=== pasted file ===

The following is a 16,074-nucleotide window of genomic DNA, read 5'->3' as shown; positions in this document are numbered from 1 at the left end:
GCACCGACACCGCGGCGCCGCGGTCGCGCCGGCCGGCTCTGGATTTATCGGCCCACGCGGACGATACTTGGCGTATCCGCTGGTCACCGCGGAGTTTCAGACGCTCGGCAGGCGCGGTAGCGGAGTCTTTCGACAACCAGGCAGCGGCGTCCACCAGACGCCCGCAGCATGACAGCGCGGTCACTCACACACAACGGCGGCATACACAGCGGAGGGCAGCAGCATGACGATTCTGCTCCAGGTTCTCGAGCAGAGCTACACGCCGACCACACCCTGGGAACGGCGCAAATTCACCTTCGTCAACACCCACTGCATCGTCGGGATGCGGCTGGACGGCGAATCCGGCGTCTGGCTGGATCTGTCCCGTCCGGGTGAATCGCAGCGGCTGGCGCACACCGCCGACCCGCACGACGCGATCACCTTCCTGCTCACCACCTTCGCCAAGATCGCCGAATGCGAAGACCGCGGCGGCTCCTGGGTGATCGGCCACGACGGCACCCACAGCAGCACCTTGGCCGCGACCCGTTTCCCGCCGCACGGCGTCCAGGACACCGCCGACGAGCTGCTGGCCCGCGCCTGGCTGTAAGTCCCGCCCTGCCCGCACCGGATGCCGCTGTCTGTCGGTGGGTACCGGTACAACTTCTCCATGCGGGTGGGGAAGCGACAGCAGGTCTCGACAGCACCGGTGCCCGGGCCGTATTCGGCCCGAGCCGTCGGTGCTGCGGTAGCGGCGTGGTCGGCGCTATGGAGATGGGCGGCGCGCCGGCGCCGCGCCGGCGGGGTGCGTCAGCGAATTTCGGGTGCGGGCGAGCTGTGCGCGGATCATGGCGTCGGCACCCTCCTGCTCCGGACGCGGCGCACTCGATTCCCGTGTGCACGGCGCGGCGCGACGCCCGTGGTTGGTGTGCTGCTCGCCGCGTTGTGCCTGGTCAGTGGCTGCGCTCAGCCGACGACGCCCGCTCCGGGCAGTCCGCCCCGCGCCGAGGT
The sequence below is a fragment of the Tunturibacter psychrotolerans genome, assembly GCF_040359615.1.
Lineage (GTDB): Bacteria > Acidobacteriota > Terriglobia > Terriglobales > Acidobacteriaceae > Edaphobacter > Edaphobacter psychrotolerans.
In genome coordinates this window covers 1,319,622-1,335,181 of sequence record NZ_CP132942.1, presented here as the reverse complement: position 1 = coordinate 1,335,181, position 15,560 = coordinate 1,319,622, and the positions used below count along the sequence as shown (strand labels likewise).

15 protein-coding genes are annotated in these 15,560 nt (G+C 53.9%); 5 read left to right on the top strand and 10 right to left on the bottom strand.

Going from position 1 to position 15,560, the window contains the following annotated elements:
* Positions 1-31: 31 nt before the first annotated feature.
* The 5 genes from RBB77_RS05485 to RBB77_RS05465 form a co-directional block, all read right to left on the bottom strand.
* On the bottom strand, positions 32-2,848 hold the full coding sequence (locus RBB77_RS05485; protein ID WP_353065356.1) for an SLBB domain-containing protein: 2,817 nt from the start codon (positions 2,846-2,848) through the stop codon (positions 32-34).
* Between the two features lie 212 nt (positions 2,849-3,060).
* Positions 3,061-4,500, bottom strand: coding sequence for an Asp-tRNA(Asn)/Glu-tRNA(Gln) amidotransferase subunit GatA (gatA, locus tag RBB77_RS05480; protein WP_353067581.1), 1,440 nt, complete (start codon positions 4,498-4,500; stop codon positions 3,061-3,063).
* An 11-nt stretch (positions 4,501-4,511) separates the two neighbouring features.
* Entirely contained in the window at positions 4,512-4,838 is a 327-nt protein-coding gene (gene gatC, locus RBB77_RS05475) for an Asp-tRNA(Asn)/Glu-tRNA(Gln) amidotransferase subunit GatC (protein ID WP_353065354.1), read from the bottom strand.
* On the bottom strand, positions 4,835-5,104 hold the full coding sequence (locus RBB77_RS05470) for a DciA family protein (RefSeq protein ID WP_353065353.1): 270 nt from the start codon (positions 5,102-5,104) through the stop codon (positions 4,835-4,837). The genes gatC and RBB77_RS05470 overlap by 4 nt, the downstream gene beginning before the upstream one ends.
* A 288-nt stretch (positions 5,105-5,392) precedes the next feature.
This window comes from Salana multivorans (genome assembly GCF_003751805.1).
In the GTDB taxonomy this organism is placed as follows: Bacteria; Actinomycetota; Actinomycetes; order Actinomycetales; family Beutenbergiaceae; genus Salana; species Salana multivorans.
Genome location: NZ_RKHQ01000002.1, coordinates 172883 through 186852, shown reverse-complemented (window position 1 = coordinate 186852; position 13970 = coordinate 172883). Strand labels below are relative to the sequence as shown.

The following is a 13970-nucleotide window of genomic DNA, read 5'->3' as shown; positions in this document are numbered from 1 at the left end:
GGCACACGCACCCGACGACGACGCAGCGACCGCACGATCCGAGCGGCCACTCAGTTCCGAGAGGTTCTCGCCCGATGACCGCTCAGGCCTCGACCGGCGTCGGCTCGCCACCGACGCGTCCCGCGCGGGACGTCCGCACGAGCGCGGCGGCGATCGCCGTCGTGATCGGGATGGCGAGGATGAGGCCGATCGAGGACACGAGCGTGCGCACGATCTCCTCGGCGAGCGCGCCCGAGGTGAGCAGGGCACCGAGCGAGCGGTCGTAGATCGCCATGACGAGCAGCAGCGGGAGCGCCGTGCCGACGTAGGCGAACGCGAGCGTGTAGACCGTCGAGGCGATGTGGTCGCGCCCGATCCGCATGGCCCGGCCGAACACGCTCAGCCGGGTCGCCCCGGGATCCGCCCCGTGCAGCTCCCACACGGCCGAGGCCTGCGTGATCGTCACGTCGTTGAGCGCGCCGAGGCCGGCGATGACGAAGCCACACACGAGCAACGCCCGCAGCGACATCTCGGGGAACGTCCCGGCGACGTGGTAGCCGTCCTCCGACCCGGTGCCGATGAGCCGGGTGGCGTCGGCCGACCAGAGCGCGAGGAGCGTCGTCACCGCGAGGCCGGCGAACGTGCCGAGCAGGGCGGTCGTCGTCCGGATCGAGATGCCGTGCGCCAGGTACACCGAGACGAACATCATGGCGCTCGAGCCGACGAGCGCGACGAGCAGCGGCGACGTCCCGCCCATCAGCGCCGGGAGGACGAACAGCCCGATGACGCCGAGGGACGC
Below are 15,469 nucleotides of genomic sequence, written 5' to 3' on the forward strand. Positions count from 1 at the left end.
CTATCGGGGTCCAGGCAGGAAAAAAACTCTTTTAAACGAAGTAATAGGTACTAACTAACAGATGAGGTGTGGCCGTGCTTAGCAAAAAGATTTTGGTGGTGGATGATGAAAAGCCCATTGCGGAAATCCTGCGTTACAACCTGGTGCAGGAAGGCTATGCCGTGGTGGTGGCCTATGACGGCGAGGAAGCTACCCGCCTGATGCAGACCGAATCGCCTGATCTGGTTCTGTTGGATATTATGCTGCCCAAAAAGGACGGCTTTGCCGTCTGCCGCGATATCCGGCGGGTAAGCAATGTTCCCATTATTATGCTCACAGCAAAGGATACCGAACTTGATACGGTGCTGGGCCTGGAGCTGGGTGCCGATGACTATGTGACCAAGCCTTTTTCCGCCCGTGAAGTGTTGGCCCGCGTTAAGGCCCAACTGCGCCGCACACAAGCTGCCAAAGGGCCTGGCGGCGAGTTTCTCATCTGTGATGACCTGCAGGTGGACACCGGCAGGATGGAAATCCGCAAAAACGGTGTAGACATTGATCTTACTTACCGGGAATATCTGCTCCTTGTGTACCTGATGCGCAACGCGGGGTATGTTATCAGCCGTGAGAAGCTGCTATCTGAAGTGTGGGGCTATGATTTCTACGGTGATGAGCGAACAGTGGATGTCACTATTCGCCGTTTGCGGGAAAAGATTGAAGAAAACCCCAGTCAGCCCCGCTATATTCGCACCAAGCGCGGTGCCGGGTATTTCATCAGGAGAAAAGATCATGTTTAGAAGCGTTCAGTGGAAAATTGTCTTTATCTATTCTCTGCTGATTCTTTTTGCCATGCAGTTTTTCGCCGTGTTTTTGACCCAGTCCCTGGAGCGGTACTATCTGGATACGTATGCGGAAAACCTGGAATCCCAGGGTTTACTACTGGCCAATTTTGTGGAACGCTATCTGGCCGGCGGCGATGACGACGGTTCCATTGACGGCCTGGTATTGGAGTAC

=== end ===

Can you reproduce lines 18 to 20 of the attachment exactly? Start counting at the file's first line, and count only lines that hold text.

In the GTDB taxonomy this organism is placed as follows: Bacteria; Actinomycetota; Actinomycetes; order Actinomycetales; family Beutenbergiaceae; genus Salana; species Salana multivorans.
Genome location: NZ_RKHQ01000002.1, coordinates 172883 through 186852, shown reverse-complemented (window position 1 = coordinate 186852; position 13970 = coordinate 172883). Strand labels below are relative to the sequence as shown.

The following is a 13970-nucleotide window of genomic DNA, read 5'->3' as shown; positions in this document are numbered from 1 at the left end: